Clearly, § 4A1.3 departures are "encouraged departures" under Koon v. U.S., 518 U.S. 81, 116 S. Ct. 2035, 135 L. Ed. 2d 392 (1996).

[28] Significantly, to qualify for this departure, unlike departures in Chapter 5, the court does not have to find that there is something atypical about the record. Specifically, the court does not have to find that "there exists an aggravating or mitigating circumstance of a kind, or to a degree, no adequately taken into consideration by the Sentencing Commission." 18 U.S.C. § 3553(A) (7) (b). The statutory authority for the promulgation of U.S.S.G. § 4A1.3 lies not in 18 U.S.C. § 3553(A) (7) (b), but "in the provision of the Sentencing Reform Act, that gives the Commission the authority ... to take into account, where relevant, the defendant's criminal background," United States v. Shoupe, 988 F.2d 440, 446 (3rd Cir. 1993).

In Shoupe the court held that because § 4A1.3 is specifically provided for in the Guidelines, it is "conceptually distinct from the provision in § 5K2.0 for departures based on factors not accounted for in the Guidelines." Shoupe, 988 F.2d at 442. See e.g., United States v. Cadavid, 192 F.3d 230, 238-9 (1st Cir.1999).

[29] The December 26, 1990, arrest for illegal possession of a class B substance, Dorchester District Court (par. 30); the illegal possession of a class B substance less than one year later, February 27, 1991 (Par. 31), at or near the same spot, Dorchester District Court; then the unarmed robbery described above on April 13, 1992 (Par.32); possession with intent to distribute crack on January 6, 1994 (Par. 33), Dorchester District Court; the same charge, in virtually the same spot three months later on March 29, 1994 (Par. 34), Dorchester District Court; possession with intent to distribute crack and marijuana on May 23, 1997, same place, Dorchester District Court; distribution of class B in a school zone, on January 21, 1998, same spot (Par. 36), Dorchester District Court.

[30] I had serious concerns that certain aspects of Mr. Dedrick's criminal record were counted wrong. First, since the initial charges initially spanned from 1992 until 1998, I was concerned that state convictions occurring within that time, for the same drug, in the same area, with the same codefendants, should have been considered part of the offense of conviction, as relevant conduct under U.S.S.G. § 1b1.3. While the defendant did not plead to the conspiracy count, it was still the case that defendant could have been held responsible for his own acts during the conspiracy period. I was troubled that defendant's record appeared worse than it was, simply because the federal government opted to "let" the state authorities take charge of certain illegal activities, while they continued their investigation.

While treating the behavior underlying those convictions as relevant conduct would arguably decrease the criminal history score, and eliminate certain offenses which were considered predicates for the career offender status, it could increase the offense score (because additional drugs would be added to it, assuming the amount could be reconstructed).

However, under the Guidelines, offenses before April 1997 could not be considered "related," because they resulted in convictions and more importantly, sentences, which were imposed before the acts comprising the instant federal offense. See U.S.S.G. § 1B1.3. Commentary, Note 8. And, so long as they were "counted" they triggered treatment as a career offender.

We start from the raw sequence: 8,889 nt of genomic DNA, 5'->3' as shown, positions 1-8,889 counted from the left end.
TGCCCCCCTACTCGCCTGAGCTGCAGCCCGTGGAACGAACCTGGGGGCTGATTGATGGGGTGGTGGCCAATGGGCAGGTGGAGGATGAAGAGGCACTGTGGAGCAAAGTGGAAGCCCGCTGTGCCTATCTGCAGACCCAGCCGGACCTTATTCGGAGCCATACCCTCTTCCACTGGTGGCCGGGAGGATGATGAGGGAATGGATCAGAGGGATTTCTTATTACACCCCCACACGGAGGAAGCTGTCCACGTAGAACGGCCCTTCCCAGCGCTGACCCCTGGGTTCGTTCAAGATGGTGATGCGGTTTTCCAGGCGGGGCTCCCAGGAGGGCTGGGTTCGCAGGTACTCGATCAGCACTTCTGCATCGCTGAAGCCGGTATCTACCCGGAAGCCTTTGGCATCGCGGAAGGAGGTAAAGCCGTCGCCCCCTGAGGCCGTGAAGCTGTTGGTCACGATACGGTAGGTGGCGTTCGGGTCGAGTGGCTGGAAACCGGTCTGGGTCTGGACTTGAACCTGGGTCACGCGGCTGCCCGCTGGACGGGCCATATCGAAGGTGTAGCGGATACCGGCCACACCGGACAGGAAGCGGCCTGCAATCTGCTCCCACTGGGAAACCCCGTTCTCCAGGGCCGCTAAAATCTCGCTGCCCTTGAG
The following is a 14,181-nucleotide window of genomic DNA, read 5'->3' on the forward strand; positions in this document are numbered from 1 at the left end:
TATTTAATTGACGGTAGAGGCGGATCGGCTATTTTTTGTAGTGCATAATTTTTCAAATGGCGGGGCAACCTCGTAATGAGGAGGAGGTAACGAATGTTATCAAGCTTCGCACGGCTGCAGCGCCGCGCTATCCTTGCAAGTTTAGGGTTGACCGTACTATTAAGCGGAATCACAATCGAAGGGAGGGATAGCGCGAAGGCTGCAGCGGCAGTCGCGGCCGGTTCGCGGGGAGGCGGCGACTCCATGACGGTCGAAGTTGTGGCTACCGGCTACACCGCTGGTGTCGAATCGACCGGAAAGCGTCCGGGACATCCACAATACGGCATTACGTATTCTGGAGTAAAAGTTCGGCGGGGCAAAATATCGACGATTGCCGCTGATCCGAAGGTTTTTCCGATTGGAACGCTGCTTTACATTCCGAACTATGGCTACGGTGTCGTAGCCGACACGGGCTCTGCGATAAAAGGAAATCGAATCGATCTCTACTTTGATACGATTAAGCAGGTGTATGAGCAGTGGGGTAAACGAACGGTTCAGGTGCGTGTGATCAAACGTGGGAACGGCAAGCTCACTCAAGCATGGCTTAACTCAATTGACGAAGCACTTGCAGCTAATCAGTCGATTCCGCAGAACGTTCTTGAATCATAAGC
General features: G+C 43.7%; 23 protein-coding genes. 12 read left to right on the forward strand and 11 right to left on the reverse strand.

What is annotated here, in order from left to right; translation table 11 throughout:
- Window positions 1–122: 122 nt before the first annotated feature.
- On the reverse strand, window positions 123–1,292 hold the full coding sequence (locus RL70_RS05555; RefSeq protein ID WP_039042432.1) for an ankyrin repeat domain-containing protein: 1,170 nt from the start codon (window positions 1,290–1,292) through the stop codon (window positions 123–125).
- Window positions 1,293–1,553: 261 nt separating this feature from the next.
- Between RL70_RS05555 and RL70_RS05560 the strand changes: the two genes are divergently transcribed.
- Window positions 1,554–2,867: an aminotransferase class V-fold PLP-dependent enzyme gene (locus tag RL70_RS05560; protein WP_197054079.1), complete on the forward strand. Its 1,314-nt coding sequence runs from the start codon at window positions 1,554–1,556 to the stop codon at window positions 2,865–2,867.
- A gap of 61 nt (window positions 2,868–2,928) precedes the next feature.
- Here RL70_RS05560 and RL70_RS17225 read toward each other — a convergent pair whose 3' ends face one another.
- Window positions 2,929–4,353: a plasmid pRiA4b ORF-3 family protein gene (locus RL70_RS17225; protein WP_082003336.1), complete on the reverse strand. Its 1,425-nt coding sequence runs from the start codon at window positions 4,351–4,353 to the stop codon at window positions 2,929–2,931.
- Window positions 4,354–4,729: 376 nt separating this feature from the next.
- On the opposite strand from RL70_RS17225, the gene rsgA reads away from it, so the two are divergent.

For a related reason, these offenses could not be grouped together in the criminal history section either. In U.S.S.G. § 4A1.2, Commentary, the rule notes that "[p]rior sentences are not considered related if they were for offenses that were separated by an intervening arrest." See U.S.S.G. § 4A1.2, Commentary, Note 3.

[31] I expressly made the criminal history sections of these reports available to the government and defendants.

[32] For example (from defendant's brief):

Rosengard, Marc (O'Toole, J.)

Docket: 97-10334

Range: 41-51 months

Sentence: 33 months

Grounds: In order to provide a proportionality between this defendant and all other defendants in this act balance disposition on the case as a whole.

Date of Imposition: 6-17-99

Freeman, William (Young, J.)


Charge: Witness Tampering

Range: 10-16 months

Sentence: 4 months

Grounds: "I do depart downward one level by virtue of what appears to this Court to be a disparity in the treatment between Mr. Freeman and Mr. Dibella."

Date of Imposition: 1-8-99

Aly, Abraham (Young, J.)


Charge: Mail Fraud, Bribery

Range: 15-21 months

Sentence: 12 months and $ 4000 fine

Grounds: "I've credited (time spent being evaluated) in imposing this sentence. Second ... equity among defendants who are guilty of the same course of conduct is a significant criterion in sentencing, one that is not adequately taken up by the sentencing guidelines, and I believe I'm authorized to depart downward on these grounds. And lastly, I do believe that the health condition of Mr. Aly is delicate."

Date of Imposition: 11-18-98

[33] Reported in the Probation Department's database of departures.

[34] When the offense in paragraph 33 was considered part of the criminal history, additional points were added under U.S.S.G. § 4A1.1(d) and (e) because the defendant committed the instant offense less than two years after release from imprisonment on that sentence, and while on probation. That enhancement is still appropriate even though the offense in paragraph 33 was considered part of relevant conduct. The instant offense is still within two years of Mr. Curry's 1994 conviction.